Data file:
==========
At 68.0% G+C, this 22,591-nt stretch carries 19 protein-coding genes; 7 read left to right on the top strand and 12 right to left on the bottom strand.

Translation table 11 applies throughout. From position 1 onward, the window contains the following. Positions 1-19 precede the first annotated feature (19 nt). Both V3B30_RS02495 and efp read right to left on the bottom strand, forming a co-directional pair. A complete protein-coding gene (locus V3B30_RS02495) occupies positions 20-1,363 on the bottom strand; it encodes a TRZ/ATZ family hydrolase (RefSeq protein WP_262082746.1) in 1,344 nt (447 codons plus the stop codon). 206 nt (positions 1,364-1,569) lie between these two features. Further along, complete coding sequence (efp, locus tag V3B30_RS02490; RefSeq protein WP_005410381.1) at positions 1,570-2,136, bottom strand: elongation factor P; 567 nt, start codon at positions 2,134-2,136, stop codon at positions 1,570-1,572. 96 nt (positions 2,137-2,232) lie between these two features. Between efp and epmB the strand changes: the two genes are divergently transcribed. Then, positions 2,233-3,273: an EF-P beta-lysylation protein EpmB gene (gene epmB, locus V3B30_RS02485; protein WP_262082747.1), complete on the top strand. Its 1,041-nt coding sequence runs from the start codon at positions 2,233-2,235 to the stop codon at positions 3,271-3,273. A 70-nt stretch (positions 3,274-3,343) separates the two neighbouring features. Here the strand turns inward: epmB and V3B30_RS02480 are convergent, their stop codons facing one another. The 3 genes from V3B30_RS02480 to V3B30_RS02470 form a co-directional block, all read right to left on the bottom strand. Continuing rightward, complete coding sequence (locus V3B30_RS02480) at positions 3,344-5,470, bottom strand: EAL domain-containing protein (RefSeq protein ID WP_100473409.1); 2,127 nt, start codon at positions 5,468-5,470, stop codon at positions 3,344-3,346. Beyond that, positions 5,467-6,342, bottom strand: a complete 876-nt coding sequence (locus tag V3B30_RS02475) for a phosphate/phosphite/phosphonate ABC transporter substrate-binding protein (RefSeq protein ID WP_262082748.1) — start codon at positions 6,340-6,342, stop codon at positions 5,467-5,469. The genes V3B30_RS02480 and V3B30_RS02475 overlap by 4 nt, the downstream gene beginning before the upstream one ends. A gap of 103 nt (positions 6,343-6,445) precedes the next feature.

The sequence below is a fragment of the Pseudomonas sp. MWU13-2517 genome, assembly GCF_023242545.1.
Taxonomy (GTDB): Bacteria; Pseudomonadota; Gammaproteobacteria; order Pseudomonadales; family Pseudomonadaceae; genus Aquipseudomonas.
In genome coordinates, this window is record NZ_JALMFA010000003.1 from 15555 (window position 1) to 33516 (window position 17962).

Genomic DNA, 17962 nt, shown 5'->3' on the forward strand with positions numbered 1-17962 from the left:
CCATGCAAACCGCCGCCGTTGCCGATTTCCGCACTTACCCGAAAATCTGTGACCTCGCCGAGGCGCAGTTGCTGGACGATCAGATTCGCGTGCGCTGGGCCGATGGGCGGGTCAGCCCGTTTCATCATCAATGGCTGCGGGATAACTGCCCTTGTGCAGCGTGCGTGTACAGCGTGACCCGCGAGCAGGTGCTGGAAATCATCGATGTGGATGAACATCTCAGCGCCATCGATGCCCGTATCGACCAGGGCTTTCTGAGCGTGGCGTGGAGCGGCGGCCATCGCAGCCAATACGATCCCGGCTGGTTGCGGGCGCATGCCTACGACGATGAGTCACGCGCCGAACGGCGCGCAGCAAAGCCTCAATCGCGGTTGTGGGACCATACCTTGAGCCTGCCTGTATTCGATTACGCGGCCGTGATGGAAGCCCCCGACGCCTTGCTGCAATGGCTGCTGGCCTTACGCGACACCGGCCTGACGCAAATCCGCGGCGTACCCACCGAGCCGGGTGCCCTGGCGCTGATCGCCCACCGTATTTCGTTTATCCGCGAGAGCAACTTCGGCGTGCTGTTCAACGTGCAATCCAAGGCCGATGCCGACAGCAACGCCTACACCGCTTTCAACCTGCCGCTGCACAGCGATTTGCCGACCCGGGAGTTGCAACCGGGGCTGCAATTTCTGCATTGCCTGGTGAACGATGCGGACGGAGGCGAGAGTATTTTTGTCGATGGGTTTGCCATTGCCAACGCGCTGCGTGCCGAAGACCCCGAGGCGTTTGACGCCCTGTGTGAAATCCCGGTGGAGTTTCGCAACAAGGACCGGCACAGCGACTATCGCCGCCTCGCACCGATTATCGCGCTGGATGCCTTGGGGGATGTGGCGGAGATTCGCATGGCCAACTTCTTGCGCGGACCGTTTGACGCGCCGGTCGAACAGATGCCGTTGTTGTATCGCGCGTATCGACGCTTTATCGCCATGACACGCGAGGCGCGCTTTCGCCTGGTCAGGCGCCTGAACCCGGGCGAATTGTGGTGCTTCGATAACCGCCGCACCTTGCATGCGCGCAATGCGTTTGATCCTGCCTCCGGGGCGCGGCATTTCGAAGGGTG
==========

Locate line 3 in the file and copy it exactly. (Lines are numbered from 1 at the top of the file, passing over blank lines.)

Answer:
The sequence below is a fragment of the Pseudomonas sp. MWU13-2517 genome, assembly GCF_023242545.1.